Iressa fails to show survival advantage
AstraZeneca has informed the United States Food and Drug Administration (FDA) that a large randomized study comparing Iressa (gefitinib) plus best supportive care to placebo plus best supportive care failed to demonstrate a survival advantage for gefitinib in the treatment of non-small cell lung cancer (NSCLC) patients who have received 1 to 2 prior chemotherapy regimens. A letter to prescribing physicians from AstraZeneca regarding this trial has posted at
FDA approved Iressa on May 2, 2003, for the treatment of patients with locally advanced or metastatic non-small cell lung cancer (NSCLC) who experienced disease progression on both platinum-based and docetaxel chemotherapies. The approval for Iressa was given based on a 10% response rate under accelerated approval regulations. This approval requires subsequent demonstration of clinical benefit in further investigations. As an approval condition, AstraZeneca committed to conduct a randomized trial examining Iressa effect on survival in this patient population.
AstraZeneca repored that Trial 0709 enrolled 1,692 patients from 210 study centers in 28 countries. The two treatment arms were well balanced for demographic and disease-related patient characteristics. AstraZeneca reported that gefitinib treatment was not associated with a significant survival improvement in the overall population (HR=0.89) with a median survival of 5.6 months for gefitinib-treated patients and 5.1 months for placebo-treated patients. AstraZeneca reported that gefitinib treatment was not associated with a significant improvement in the adenocarcinoma population HR=0.83 with a median survival of 6.3 months for gefitinib-treated patients and 5.4 months for placebo-treated patients.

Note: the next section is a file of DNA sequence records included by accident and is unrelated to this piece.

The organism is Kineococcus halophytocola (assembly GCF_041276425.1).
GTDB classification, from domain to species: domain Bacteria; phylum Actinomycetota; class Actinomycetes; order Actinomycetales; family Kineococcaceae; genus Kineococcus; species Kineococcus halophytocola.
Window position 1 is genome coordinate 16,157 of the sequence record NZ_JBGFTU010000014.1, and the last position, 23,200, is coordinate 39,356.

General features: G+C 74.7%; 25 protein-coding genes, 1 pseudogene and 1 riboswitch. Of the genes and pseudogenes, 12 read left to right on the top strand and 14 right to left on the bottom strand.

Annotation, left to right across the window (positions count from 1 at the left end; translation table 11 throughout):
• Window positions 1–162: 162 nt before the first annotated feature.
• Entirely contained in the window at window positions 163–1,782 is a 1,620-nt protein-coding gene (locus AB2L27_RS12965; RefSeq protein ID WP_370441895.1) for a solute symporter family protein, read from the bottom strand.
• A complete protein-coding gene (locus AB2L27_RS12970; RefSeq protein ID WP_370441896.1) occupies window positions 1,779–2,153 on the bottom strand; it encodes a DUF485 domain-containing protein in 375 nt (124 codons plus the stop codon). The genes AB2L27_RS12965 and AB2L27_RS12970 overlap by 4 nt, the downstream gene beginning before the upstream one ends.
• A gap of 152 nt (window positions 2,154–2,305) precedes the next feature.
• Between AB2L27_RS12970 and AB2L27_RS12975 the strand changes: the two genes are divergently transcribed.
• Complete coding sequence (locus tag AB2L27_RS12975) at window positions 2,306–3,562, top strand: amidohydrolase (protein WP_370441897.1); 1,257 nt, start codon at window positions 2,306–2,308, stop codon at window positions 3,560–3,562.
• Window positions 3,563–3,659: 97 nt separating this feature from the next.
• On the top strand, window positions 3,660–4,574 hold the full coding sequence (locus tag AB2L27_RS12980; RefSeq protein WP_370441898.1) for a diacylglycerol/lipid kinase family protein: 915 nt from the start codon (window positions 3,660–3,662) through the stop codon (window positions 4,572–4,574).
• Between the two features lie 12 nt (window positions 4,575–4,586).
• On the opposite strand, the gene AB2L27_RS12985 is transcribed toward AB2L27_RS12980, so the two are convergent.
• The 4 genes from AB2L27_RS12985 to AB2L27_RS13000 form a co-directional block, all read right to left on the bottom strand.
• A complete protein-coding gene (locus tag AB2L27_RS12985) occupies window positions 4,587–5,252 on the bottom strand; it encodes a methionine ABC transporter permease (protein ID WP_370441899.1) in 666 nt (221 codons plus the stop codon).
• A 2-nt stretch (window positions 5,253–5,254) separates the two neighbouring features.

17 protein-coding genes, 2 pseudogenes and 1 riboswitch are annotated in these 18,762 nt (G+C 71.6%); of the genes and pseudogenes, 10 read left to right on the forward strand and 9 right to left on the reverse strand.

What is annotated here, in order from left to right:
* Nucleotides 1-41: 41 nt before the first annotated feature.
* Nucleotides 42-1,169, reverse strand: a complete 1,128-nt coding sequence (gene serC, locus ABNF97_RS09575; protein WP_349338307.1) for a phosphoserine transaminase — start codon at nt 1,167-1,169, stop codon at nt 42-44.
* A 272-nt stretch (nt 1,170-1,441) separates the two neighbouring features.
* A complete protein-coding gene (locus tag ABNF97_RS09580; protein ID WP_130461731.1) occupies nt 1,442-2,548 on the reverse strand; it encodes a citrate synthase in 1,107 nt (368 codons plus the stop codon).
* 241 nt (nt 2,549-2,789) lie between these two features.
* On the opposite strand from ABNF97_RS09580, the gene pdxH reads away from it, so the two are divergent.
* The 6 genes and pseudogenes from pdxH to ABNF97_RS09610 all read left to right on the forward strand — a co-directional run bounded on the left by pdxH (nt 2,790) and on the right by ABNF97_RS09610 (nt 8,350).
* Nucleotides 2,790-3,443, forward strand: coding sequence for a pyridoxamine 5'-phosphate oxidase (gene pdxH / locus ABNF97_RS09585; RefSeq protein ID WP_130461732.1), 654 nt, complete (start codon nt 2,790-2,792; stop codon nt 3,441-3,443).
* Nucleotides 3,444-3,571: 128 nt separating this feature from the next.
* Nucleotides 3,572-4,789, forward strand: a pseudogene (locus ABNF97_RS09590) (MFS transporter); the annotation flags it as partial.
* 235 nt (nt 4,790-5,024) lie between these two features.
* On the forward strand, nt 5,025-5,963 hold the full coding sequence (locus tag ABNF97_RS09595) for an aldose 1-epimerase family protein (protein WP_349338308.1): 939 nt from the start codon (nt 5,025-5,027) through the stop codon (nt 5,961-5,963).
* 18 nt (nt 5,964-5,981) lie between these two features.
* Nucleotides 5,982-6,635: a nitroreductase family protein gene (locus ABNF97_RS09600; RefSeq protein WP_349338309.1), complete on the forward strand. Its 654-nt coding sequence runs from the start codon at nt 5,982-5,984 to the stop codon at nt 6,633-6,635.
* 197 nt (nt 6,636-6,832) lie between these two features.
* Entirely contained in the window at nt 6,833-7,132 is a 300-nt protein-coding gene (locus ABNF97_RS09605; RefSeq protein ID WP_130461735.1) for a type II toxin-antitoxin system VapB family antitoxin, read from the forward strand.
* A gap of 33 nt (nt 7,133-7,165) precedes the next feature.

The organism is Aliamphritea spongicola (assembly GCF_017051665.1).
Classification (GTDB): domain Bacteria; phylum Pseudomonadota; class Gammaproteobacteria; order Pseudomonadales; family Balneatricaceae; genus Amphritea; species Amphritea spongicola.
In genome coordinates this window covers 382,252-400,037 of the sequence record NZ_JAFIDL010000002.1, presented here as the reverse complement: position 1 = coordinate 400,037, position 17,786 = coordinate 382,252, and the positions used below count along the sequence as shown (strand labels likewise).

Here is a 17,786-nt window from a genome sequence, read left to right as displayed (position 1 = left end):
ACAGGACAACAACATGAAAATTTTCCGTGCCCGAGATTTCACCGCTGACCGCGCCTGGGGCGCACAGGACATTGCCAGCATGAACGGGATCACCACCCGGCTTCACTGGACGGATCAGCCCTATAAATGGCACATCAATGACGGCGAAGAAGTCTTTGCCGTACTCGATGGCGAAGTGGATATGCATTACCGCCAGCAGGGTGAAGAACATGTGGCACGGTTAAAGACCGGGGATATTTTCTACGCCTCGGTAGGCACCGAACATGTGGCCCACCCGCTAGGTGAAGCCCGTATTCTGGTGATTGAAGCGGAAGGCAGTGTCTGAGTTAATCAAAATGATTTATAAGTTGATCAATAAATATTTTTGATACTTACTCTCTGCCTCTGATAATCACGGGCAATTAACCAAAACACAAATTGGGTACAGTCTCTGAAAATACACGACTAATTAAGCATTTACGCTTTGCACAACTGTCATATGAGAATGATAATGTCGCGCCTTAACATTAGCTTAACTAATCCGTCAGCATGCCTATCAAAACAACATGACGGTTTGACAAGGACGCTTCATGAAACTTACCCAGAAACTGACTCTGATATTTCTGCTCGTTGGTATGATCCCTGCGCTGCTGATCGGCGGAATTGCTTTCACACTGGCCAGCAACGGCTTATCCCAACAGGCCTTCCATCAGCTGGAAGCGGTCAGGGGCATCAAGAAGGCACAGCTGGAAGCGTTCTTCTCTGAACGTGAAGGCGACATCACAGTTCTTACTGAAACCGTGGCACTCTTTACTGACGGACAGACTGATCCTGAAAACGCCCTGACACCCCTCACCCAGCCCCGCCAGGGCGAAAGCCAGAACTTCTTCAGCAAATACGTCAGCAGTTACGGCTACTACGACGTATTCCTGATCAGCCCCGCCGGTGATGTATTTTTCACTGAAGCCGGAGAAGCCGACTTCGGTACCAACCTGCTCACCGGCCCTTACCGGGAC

AstraZeneca has suspended any further promotion of gefitinib while these trial data are further analyzed and will continue to make the drug available to patients who appear to benefit from treatment.
The FDA has released the following statement regarding the failure of this clinical trial of Iressa (gefitinib) to show an overall survival advantage in treating patients with lung cancer:
The Food and Drug Administration (FDA) learned yesterday from AstraZeneca that a large clinical trial comparing Iressa (gefitinib) with placebo in patients with non-small cell lung cancer who had failed other courses of cancer therapy showed no survival benefit from taking Iressa.
Patients currently taking Iressa should consult with their physicians as soon as possible; patients should not change their therapy without first consulting with their physicians.
Alternative therapies are available. FDA has approved Taxotere (docetaxel) and Tarceva (erlotinib), both of which have been shown in studies to improve survival in patients with non-small cell lung cancer whose cancer has progressed while on previous therapies.
Consumer Inquiries regarding this issue should be directed to : 1-888-INFO-FDA